But before that, now that I’ve clarified that formation flying brings associated risks and training through deliberate practice is a must, I would like to take a moment to point out that aerial firefighters shouldn’t fly in a tight formation throughout an entire flight, but rather under a coordinated group concept.

We do not need to fly tight formations

Nope.

We are not the Blue Angels, working for the crowd.

We put fires out.

The show calls for tight formations, but the team does not.

If we fly too close to the preceding plane, we lose awareness of other critical aspects of our flight, such as terrain, wires, and other traffic. We switch from watching the environment with eight, six, or four eyes to just two. Those of the leader.

Loss of situational awareness

Loss of situational awareness is a significant problem in aviation that can lead to accidents and incidents. Situational awareness involves the perception of the operational environment, comprehension of the situation, and projection of future outcomes. During flight, aerial firefighters must maintain situational awareness at all times.

A loss of situational awareness in aviation can be caused by several factors, including:

It may be caused by distractions, fatigue, complacency, inadequate communication, information overload, lack of specific training, or target fixation.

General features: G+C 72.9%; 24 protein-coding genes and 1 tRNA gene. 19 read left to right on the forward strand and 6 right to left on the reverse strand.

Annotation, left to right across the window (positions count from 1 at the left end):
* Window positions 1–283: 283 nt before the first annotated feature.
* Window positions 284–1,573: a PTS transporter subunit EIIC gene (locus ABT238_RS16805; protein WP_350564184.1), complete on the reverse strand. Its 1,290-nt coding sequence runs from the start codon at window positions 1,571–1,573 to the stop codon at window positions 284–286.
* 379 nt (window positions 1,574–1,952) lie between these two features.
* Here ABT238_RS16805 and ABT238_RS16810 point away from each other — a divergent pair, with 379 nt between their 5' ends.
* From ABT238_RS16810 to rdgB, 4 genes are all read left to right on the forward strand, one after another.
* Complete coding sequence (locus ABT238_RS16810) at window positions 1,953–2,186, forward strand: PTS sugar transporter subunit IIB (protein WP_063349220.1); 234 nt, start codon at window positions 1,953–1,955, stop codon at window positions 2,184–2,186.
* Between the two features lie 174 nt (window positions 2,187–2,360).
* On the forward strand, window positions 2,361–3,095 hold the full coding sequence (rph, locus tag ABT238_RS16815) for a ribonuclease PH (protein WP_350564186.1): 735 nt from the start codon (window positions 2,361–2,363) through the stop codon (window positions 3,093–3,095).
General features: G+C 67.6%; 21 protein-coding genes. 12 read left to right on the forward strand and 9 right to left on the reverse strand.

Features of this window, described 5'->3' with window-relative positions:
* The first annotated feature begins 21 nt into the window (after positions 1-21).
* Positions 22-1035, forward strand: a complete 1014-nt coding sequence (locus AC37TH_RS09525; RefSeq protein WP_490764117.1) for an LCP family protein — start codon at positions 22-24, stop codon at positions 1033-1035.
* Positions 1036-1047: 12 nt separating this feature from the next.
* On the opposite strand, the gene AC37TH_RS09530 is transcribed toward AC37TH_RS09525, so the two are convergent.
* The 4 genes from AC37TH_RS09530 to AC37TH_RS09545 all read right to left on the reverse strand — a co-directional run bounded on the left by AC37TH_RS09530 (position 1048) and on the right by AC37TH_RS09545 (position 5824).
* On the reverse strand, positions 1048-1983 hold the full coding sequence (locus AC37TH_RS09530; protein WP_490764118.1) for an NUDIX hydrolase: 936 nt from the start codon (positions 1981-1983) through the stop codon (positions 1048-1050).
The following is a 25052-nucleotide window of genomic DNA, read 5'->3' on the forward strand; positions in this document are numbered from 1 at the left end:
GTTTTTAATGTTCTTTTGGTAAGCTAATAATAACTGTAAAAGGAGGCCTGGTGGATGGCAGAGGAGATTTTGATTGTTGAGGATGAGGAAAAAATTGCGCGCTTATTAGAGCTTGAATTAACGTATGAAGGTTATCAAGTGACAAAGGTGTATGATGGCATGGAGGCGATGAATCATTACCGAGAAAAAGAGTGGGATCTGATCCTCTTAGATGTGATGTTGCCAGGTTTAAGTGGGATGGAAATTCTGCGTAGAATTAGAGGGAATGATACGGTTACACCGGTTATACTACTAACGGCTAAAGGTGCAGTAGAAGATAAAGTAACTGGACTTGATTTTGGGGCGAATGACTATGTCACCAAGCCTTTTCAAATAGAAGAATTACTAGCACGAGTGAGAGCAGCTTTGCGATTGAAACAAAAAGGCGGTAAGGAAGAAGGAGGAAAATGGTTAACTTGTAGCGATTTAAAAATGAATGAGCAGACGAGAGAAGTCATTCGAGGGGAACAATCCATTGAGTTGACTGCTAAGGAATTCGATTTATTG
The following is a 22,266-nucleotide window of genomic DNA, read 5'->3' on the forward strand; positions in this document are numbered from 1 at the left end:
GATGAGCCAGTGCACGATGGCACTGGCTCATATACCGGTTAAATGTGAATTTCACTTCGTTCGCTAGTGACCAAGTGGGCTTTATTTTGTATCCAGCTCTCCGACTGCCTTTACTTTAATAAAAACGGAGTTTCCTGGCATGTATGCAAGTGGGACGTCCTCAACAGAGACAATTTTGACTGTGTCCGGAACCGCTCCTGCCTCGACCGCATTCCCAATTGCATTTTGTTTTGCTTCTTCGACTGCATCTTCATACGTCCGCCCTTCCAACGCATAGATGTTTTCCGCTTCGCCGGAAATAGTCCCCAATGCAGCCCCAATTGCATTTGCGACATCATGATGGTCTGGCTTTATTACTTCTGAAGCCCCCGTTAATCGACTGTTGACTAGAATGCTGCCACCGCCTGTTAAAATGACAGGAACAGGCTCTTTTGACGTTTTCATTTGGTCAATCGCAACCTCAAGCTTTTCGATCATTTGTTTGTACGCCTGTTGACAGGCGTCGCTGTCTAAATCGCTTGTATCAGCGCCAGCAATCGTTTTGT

Pilots should undergo regular training on group tactics, as illustrated in the material below, to recognize and avoid a loss of situational awareness. Furthermore, they should maintain good communication with other crew members and air traffic control, and prioritize critical information during flight. Getting trained on all of that is part of the process.

There is a classic instance in which two members of the group focus on the same aircraft and collide. In this case, number 2 and 3 think they are both number 2 after the lead, unaware of each other.

Losing situational awareness sounds like rocket science, however, there are some easy things we can do at an organizational level, as part of the prior risk assessment.

1-Making sure we send our aircraft abroad with ADSB and training our crew on the formation and group tactics are only a couple of examples. I have already stated publicly that ADSB is a must. See this article in AirMed & Rescue Magazine

2-Placing aircraft with different colors and marking strategically within the group.

It’s very rare that all aircraft are exactly the same and with the same colors, most likely there will be color markings or numbers that will differentiate our reference from the others.

But we need to brief for it.

Here is an example involving single-seaters and dual-seaters with different markings. This is exactly what we did when flying groups of 6 x Firebosses in Greece in 2021.

As part of the briefing, Craig Patton, the lead of the formation that day was very clear on the first and last of the formation being dual seaters, which are easier to recognize.

Distances and hazards associated to tight formations

As we circle the fire to assess it, while dropping, or during scooping, we should bring the team closer, but for the rest of the flight, being too close causes more harm than help.